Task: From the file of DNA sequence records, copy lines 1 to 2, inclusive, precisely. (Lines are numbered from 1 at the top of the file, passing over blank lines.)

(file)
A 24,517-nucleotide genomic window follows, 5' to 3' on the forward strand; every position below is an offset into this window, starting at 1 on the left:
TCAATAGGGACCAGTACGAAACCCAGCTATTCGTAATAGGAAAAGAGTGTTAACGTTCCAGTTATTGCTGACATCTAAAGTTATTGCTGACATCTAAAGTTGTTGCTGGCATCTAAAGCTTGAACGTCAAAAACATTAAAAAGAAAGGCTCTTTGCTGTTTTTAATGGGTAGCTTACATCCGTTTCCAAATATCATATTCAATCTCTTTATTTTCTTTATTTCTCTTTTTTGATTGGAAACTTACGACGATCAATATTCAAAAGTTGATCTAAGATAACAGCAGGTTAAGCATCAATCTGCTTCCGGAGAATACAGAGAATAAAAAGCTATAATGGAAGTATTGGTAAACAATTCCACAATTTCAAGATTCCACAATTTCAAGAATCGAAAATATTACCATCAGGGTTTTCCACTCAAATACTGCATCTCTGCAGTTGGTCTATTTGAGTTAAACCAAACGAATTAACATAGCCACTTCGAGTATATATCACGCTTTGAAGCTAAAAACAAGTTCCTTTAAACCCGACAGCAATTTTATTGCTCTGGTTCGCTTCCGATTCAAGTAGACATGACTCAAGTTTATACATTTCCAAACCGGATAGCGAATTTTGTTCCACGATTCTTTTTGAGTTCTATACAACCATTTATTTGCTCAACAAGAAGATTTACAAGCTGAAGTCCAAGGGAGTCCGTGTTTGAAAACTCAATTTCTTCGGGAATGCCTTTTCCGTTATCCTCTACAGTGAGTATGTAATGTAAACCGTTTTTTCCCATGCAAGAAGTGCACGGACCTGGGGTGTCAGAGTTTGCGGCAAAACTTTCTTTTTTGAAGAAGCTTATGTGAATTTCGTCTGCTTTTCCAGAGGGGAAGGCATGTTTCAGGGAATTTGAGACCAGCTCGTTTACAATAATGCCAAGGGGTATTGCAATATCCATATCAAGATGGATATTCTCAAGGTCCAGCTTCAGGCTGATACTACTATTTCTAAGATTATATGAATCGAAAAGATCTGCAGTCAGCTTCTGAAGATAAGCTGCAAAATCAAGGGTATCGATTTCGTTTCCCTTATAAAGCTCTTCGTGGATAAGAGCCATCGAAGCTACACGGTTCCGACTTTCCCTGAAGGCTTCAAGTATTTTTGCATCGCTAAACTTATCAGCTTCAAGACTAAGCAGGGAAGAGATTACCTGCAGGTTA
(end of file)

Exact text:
A 24,517-nucleotide genomic window follows, 5' to 3' on the forward strand; every position below is an offset into this window, starting at 1 on the left:
TCAATAGGGACCAGTACGAAACCCAGCTATTCGTAATAGGAAAAGAGTGTTAACGTTCCAGTTATTGCTGACATCTAAAGTTATTGCTGACATCTAAAGTTGTTGCTGGCATCTAAAGCTTGAACGTCAAAAACATTAAAAAGAAAGGCTCTTTGCTGTTTTTAATGGGTAGCTTACATCCGTTTCCAAATATCATATTCAATCTCTTTATTTTCTTTATTTCTCTTTTTTGATTGGAAACTTACGACGATCAATATTCAAAAGTTGATCTAAGATAACAGCAGGTTAAGCATCAATCTGCTTCCGGAGAATACAGAGAATAAAAAGCTATAATGGAAGTATTGGTAAACAATTCCACAATTTCAAGATTCCACAATTTCAAGAATCGAAAATATTACCATCAGGGTTTTCCACTCAAATACTGCATCTCTGCAGTTGGTCTATTTGAGTTAAACCAAACGAATTAACATAGCCACTTCGAGTATATATCACGCTTTGAAGCTAAAAACAAGTTCCTTTAAACCCGACAGCAATTTTATTGCTCTGGTTCGCTTCCGATTCAAGTAGACATGACTCAAGTTTATACATTTCCAAACCGGATAGCGAATTTTGTTCCACGATTCTTTTTGAGTTCTATACAACCATTTATTTGCTCAACAAGAAGATTTACAAGCTGAAGTCCAAGGGAGTCCGTGTTTGAAAACTCAATTTCTTCGGGAATGCCTTTTCCGTTATCCTCTACAGTGAGTATGTAATGTAAACCGTTTTTTCCCATGCAAGAAGTGCACGGACCTGGGGTGTCAGAGTTTGCGGCAAAACTTTCTTTTTTGAAGAAGCTTATGTGAATTTCGTCTGCTTTTCCAGAGGGGAAGGCATGTTTCAGGGAATTTGAGACCAGCTCGTTTACAATAATGCCAAGGGGTATTGCAATATCCATATCAAGATGGATATTCTCAAGGTCCAGCTTCAGGCTGATACTACTATTTCTAAGATTATATGAATCGAAAAGATCTGCAGTCAGCTTCTGAAGATAAGCTGCAAAATCAAGGGTATCGATTTCGTTTCCCTTATAAAGCTCTTCGTGGATAAGAGCCATCGAAGCTACACGGTTCCGACTTTCCCTGAAGGCTTCAAGTATTTTTGCATCGCTAAACTTATCAGCTTCAAGACTAAGCAGGGAAGAGATTACCTGCAGGTTA